If you were to see a tornado approaching, you would have limited time to make important life-or-death decisions. Knowing the basics of tornado safety, planning ahead, and participating in tornado safety drills lowers the chance of injury or death if a tornado were to strike our community.
Tornadoes are nature’s most violent storms. Spawned from powerful thunderstorms, tornadoes can devastate an entire neighborhood in seconds. North Carolina averages 31 tornadoes each year with peak activity in May; however, there is no true “tornado season” in NC. Tornadoes are most likely to occur between 3 PM and 7 PM but can occur at any time. Because conditions can deteriorate so rapidly, being aware of the adverse weather can greatly improve your safety.
Know the terms:
A TORNADO WATCH means conditions are right for the development of a tornado or severe weather. During a watch, members of HPU should be alert to possible changes in weather conditions.
A TORNADO WARNING means that a tornado or severe weather is occurring or has been sighted or indicated by National Weather Service radar.
Seek immediate shelter if any of the following are encountered:
If you cannot get to a safe shelter, lie down flat in a low area such as a ditch away from trees with your hands covering the back of your head and neck.
Thunderstorms typically are 15 miles or less in diameter and last an average of 20 to 30 minutes. Downbursts and straight-line winds associated with thunderstorms can produce winds of 100-150 miles per hour. Of the estimated 100,000 thunderstorms in the United States each year, only about 10% are classified as severe. Lightning, a major threat during thunderstorms, is responsible for more deaths annually than tornadoes. Since lightning strikes are very unpredictable, the risk to individuals and property can be significant.
A SEVERE THUNDERSTORM WARNING means that there are currently severe thunderstorms in the area or that one is imminent based on Doppler radar. These storms are potentially accompanies by cloud-to-ground lightning, high winds, and hail. Thunderstorms are classified as “Severe” if they produce hail that is dime size (.75” in diameter or larger) and/or wind gusts to 58 mph or more, or produce a tornado.
During a thunderstorm/lightning event, you should:
CALCULATING LIGHTNING DISTANCE:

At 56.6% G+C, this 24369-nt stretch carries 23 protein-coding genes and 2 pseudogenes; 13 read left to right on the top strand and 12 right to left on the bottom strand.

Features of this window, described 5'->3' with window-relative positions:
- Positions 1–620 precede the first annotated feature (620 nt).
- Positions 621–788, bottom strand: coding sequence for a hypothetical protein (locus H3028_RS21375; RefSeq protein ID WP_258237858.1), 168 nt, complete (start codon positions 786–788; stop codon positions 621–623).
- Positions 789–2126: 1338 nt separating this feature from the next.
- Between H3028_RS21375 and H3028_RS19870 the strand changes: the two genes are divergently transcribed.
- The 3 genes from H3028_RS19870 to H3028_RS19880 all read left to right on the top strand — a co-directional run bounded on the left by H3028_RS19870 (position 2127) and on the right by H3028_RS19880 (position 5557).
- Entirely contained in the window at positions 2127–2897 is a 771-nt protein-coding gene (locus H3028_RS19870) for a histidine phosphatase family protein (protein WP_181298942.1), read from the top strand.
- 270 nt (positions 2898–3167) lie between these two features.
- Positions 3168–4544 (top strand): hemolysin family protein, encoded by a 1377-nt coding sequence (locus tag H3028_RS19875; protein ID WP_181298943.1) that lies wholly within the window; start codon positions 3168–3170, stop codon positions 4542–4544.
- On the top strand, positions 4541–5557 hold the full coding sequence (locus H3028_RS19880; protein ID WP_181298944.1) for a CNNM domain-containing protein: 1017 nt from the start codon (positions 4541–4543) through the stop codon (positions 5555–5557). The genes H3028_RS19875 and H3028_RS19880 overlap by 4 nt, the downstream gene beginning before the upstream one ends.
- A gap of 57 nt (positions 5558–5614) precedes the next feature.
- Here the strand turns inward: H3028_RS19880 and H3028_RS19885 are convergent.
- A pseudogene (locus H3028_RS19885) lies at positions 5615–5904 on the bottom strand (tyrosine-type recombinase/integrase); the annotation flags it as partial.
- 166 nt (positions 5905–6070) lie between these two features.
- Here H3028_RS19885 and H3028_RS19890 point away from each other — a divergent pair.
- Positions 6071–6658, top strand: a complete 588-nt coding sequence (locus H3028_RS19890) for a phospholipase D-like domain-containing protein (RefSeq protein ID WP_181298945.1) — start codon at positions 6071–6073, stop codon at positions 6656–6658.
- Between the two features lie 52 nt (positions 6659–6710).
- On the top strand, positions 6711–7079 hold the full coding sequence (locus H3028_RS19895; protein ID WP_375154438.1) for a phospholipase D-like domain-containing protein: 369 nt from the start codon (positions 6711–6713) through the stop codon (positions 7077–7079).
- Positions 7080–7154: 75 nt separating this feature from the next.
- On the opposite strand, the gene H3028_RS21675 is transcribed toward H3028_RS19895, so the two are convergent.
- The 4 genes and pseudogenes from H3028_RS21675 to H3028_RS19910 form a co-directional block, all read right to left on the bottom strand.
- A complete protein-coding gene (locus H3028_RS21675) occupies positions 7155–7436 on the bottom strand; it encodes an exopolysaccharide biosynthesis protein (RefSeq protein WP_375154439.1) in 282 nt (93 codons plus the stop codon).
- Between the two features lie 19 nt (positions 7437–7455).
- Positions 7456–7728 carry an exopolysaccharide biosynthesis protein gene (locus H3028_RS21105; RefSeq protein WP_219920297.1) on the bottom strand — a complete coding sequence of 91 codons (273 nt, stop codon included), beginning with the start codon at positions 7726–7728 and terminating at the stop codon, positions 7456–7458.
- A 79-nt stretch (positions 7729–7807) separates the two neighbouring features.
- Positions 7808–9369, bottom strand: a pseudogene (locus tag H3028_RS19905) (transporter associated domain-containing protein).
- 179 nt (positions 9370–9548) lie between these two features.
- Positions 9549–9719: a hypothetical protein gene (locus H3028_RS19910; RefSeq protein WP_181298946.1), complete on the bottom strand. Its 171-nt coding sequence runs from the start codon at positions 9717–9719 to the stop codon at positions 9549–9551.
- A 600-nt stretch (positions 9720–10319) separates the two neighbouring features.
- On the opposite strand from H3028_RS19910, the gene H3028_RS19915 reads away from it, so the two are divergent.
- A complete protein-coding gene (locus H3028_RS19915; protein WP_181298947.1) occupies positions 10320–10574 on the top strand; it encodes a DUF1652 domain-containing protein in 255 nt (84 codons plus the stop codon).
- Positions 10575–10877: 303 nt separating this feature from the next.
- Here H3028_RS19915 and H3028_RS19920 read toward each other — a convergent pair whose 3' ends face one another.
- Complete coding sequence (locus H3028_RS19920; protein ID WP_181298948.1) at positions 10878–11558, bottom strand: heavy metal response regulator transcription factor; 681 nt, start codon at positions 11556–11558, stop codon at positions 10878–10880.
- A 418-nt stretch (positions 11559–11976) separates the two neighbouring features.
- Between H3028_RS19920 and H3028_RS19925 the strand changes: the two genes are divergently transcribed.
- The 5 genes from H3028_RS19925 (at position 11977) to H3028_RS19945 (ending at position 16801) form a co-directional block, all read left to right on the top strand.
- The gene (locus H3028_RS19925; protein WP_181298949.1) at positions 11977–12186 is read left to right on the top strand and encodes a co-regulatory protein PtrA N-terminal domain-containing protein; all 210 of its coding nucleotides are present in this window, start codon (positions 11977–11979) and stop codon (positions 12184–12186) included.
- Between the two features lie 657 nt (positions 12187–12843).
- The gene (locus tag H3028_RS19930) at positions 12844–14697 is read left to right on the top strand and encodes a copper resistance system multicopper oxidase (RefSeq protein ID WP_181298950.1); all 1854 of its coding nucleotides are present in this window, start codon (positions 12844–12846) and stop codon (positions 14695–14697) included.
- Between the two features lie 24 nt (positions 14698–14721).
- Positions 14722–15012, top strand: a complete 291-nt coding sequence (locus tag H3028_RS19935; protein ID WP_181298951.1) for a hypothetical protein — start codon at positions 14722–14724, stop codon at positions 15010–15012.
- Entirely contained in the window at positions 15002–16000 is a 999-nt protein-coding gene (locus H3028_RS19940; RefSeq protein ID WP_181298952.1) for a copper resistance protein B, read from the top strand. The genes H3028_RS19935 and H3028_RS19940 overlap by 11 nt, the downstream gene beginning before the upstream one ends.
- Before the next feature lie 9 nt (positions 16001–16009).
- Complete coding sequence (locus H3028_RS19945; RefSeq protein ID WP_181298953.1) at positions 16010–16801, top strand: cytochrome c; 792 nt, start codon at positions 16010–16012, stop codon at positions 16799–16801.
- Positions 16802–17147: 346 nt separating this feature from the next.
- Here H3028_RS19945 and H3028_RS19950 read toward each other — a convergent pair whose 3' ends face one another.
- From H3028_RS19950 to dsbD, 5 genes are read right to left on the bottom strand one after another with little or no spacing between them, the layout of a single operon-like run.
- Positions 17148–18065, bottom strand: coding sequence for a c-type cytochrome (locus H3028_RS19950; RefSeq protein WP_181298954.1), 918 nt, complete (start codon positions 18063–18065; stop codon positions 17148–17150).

Lightning often strikes outside of heavy rain and may occur as far as 10 miles away from any landfall. To estimate your distance from the lightning flash, use the “Flash to Bang” method: if you observe lightning, count the number of seconds until you hear thunder. Divide the number of seconds by five in order to get the distance in miles.
Lightning can strike up to 10 miles from a storm. Seek shelter as soon as you hear thunder or see lightning. Go to a safe location if the time between the lightning flash and the thunder clap is 30 seconds or less. The chance of being struck by lightning is approximately 1 in 600,000. However, this can be reduced even further by following safety precautions. Lightning strikes are serious medical emergencies requiring immediate attention. Contrary to popular belief, lightning strike victims carry no electrical charge and should be attended to immediately.
HPU Lightning Response:
When lightning is detected within 8 miles of campus, all pools will be evacuated and card access restricted. Pool access will be restricted until the storm passes (30 minutes after a lightning strike within 8 miles). Campus Rec, Athletics and Security officials will clear athletic and intramural fields.
During an average winter, Guilford County receives a cumulative total of 9 inches of snow. However, some storms have brought more than 9 inches over a day or two. While the amount of snowfall is not comparable to Upper Midwest or Northeastern parts of the US, the impacts can still be significant. Because winter storms are more infrequent for this region, Guilford County has less equipment and resources available for snow response and removal. Ice accumulation is the most common concern with winter storm events. The weight of ice on trees, power lines, and other exposed infrastructure is often the cause of a shutdown in normal activities and commerce, in addition to causing significant transportation issues.
HOW WILL HPU COMMUNICATE WITH YOU?
Class cancellations and the suspension of University services (i.e., shuttle, library) will be communicated via the Campus Concierge and the Office of Communications. HPU will not issue a Panther ALERT/ADVISORY for winter weather unless there is an emergency situation where immediate notification is needed.
What to Do During A Winter Storm:
Vehicle Emergency Kits:
Before a winter storm approaches, add the following supplies to your vehicle’s emergency kit:
Flooding can occur anytime of the year and just about anywhere in North Carolina. Whether you are in your home, driving or on foot, flooding can be extremely dangerous. Flooded roads pose significant safety hazards, and can knock you off your feet or sweep your car away.
A FLOOD WATCH means that flooding is possible; you should tune into NOAA Weather Radio, commercial radio or television for more information.
A FLASH FLOOD WATCH means that flash flooding is possible. You should be prepared to move to higher ground.
A FLOOD WARNING means that flooding is occurring or is imminent. If advised to evacuate, do so immediately.
A FLASH FLOOD WARNING means that a flash flood is occurring or will occur soon. Seek higher ground on foot immediately.
Click here to learn more about your flood risk by using the Flood Plain Mapping Tool.
Click here for a printable version of this information.